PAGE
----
Boys and Girls

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The ads for “Boys and Girls” make it look like another raunchy teen sex comedy, leading people to wonder how it could possibly have escaped with a PG-13 rating.

Well, here’s how: It’s not a raunchy teen sex comedy. It’s not raunchy, it’s not about teens (they’re college students), there’s no sex, and — this is the important one — there’s positively no comedy whatsoever. The commercials and theater trailers (which feature the tagline “Sex Changes Everything”) are appallingly misleading — outright lies, in fact, and infuriating ones.

But even if we disregard the film’s dishonesty in trying to lure people in to see it, and judge it as if we had no preconceived notions, it’s still a bland, lifeless, meandering horror. Freddie Prinze Jr., who cannot act and should stop trying, plays uptight Berkeley student Ryan. Over the course of his college career, he keeps running into Jennifer (Claire Forlani), who is much more carefree and spontaneous. They are clearly in love, but refuse to admit it, remaining friends instead, until one night when they accidentally have sex, which does change everything, though it doesn’t make the movie any more interesting.

They have quasi-philosophical conversations, standing around saying absolutely nothing for 90 minutes, talking about relationships and men and women and blah blah blah, like a hellish mix between “Seinfeld” and “Waiting for Godot.” The movie hardly even tries to be funny, and when it does, it doesn’t work, coming across as vanilla-plain boring. There are long, awkward stretches of silence when the audience just sits and stares in disbelief that this is really happening. (“Do they realize the cameras are rolling?” is what I kept asking myself.) Even though Ryan and Jennifer have “opposite” personalities, Prinze and Forlani manage to still give them both no personalities whatsoever, he with his cement-slab face and post-pubescent squeak, she with her near-whine monotone. This is the movie that plays constantly in Rain Man’s head.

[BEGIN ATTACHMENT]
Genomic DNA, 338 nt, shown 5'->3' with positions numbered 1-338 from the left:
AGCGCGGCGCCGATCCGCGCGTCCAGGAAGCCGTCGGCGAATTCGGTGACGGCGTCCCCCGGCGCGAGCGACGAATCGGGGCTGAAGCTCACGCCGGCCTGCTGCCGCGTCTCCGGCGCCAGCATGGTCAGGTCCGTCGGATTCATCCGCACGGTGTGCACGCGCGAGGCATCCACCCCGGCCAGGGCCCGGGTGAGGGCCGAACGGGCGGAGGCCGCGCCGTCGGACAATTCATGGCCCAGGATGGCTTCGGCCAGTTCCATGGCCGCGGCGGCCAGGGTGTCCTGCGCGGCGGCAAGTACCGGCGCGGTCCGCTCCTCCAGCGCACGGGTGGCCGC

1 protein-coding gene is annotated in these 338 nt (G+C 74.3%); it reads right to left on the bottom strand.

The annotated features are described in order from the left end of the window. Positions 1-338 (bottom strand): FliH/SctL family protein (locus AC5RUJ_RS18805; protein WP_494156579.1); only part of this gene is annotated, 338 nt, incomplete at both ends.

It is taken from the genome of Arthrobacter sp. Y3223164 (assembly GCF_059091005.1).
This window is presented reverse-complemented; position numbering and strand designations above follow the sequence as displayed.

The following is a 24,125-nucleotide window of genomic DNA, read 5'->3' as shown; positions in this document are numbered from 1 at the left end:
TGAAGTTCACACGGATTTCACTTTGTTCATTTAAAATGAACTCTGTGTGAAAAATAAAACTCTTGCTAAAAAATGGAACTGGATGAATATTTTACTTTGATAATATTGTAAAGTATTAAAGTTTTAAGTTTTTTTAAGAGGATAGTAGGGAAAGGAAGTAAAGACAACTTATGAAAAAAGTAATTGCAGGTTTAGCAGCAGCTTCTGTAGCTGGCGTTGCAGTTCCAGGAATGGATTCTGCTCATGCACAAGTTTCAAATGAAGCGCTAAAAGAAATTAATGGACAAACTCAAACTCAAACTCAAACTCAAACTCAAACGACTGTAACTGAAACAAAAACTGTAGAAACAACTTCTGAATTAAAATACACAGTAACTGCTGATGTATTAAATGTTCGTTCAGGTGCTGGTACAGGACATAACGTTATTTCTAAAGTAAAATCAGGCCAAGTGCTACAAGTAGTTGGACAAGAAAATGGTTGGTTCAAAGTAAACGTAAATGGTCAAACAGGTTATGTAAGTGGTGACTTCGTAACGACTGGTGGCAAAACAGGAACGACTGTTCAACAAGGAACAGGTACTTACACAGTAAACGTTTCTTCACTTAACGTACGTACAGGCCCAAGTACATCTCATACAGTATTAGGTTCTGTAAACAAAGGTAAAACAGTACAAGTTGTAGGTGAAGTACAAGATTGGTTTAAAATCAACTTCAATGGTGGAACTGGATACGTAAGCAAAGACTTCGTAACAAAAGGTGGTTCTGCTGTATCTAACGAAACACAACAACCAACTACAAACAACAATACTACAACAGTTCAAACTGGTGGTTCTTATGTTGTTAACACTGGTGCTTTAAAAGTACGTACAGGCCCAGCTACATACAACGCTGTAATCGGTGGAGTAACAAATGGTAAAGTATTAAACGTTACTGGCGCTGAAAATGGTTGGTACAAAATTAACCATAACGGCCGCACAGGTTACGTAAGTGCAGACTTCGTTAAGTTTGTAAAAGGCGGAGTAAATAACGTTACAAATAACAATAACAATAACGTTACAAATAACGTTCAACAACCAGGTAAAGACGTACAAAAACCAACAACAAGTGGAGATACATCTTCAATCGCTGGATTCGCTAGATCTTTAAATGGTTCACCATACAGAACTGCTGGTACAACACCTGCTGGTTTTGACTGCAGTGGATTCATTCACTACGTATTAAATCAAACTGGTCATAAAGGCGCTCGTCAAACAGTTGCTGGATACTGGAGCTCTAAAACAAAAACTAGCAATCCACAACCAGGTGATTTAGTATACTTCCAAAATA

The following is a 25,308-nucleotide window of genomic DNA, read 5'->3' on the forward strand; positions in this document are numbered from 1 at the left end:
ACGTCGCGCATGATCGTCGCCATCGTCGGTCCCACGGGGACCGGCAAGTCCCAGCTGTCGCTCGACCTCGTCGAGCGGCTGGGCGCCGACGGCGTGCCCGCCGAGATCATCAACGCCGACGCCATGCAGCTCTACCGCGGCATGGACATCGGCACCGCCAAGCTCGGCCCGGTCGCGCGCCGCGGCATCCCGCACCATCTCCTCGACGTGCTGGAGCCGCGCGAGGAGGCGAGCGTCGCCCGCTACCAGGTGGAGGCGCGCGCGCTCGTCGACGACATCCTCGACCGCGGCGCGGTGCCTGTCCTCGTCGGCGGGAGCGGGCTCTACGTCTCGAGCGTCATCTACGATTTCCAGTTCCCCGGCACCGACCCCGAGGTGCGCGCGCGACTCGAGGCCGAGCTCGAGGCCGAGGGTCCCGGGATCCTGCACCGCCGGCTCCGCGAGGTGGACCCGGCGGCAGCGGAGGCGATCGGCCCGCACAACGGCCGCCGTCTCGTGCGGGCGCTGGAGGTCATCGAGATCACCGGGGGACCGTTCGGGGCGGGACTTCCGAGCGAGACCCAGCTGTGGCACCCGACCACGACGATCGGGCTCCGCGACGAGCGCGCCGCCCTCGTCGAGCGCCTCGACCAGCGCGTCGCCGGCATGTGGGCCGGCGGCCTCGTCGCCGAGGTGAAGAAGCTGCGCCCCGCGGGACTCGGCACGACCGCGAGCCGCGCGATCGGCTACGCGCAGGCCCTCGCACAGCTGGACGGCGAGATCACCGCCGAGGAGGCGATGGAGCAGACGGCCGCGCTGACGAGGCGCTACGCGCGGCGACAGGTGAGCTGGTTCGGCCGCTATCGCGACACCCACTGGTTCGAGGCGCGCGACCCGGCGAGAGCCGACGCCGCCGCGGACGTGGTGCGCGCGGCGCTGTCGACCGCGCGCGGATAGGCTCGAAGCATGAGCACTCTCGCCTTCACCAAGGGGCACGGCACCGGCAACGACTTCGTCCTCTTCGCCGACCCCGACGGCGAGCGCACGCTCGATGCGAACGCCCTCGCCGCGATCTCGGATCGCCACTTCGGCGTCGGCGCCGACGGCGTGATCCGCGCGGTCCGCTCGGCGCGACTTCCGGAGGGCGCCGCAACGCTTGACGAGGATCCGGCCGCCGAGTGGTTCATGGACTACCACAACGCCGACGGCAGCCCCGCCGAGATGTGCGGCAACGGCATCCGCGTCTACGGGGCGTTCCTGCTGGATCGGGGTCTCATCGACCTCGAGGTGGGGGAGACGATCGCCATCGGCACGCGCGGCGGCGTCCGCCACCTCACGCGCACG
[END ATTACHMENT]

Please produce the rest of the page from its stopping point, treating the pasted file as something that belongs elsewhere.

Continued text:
Have I said enough? No. The characters are ill-defined (Ryan is a nerd at first, then mysteriously changes). Ryan’s roommate, Hunter (Jason Biggs, last seen violating the title character in “American Pie”), is a pathological liar who eventually comes clean in a character arc that is completely out of left field.

It is Biggs, though, who provides the film’s only two laughs, including one in which he convinces a girl at a bar that he used to be a monk up until that very day (“I turned in my robe and rosary beads, got my deposit back, and left”).

You read that right. Two laughs. In the entire film. What a devastatingly, punishingly bad film, a dishonest crap-fest so devoid of insight, humor, characterization or plot that it hardly even earns the right to be called a movie.

F (; PG-13, scattered profanity, some sexual discussion,.)

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